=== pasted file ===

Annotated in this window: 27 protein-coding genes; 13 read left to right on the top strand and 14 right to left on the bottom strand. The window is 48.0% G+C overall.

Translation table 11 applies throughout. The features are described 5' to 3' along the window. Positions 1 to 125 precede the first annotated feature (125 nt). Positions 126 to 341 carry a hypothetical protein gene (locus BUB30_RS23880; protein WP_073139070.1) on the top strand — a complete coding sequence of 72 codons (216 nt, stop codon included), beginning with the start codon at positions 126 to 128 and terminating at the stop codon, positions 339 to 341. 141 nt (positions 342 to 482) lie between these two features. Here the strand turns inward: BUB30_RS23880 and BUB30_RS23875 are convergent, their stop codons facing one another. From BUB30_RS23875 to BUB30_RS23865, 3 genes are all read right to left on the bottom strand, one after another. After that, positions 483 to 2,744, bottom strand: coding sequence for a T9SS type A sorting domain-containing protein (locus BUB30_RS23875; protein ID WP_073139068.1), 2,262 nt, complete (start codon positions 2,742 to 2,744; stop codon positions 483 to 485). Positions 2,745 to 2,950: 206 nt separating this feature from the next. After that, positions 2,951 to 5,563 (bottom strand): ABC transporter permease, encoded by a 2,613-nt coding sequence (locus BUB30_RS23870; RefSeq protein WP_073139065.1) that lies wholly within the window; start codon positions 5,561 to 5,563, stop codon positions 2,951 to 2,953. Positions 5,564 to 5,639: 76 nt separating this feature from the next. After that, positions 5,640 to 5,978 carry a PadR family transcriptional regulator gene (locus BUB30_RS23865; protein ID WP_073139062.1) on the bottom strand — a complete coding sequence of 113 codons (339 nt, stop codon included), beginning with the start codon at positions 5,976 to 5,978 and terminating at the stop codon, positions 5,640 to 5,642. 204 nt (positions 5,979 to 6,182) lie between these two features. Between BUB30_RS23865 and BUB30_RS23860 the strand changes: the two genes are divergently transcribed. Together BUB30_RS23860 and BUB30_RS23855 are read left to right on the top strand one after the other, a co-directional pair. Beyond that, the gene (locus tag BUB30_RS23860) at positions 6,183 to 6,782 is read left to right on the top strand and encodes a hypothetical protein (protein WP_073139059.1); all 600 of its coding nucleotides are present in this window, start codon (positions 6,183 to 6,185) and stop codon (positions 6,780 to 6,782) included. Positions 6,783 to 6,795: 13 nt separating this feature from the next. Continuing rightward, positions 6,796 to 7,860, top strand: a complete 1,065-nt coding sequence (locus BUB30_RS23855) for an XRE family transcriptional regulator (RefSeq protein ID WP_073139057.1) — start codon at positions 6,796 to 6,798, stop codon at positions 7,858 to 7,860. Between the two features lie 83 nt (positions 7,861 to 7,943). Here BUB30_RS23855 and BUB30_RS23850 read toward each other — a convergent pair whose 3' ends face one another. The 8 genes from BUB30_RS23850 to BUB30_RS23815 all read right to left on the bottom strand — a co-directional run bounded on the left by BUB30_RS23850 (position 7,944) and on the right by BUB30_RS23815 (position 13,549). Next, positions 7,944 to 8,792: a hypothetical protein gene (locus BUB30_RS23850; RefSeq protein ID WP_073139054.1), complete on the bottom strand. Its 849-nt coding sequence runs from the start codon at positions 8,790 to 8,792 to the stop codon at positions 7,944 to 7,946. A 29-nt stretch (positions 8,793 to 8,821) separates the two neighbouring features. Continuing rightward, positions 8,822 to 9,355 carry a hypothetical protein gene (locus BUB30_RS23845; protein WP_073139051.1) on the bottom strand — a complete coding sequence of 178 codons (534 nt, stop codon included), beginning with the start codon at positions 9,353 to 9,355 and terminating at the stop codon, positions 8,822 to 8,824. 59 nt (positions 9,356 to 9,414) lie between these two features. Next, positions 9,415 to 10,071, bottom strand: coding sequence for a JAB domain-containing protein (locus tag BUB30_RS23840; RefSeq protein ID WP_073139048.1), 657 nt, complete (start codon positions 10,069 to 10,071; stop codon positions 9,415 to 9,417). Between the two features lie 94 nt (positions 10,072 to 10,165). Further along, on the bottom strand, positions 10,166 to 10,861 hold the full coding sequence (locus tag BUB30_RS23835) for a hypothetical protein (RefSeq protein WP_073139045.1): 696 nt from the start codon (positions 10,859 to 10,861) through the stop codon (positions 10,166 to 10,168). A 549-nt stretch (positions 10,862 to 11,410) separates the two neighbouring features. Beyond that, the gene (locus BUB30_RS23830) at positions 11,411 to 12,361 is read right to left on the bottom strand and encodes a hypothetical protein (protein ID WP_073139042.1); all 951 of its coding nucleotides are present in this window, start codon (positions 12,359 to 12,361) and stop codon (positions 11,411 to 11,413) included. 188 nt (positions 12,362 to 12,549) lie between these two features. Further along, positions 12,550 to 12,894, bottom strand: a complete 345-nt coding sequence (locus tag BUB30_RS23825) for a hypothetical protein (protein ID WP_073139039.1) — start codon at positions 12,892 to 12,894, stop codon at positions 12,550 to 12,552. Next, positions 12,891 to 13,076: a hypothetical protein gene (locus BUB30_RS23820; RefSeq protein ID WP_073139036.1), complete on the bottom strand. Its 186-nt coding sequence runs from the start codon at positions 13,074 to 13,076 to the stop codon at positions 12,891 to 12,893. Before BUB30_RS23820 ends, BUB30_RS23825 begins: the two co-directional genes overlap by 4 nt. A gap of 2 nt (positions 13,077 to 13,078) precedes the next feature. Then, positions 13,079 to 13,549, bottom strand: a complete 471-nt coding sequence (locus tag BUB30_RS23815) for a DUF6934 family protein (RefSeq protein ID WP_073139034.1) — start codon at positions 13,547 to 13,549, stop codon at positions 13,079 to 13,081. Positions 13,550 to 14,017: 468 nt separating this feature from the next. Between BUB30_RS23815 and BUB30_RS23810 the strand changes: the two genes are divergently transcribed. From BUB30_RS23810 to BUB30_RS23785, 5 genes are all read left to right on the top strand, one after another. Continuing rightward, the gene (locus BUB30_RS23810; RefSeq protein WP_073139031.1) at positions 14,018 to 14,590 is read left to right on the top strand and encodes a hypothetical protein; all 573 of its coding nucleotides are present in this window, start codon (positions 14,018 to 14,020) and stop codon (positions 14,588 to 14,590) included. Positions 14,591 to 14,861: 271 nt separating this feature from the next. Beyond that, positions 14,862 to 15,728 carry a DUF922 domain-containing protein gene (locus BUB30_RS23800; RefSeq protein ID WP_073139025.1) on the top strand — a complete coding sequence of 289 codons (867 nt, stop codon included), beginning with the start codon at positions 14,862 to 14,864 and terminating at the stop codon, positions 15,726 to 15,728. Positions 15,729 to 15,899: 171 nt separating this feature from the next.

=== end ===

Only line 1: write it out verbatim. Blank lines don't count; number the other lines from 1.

Annotated in this window: 27 protein-coding genes; 13 read left to right on the top strand and 14 right to left on the bottom strand. The window is 48.0% G+C overall.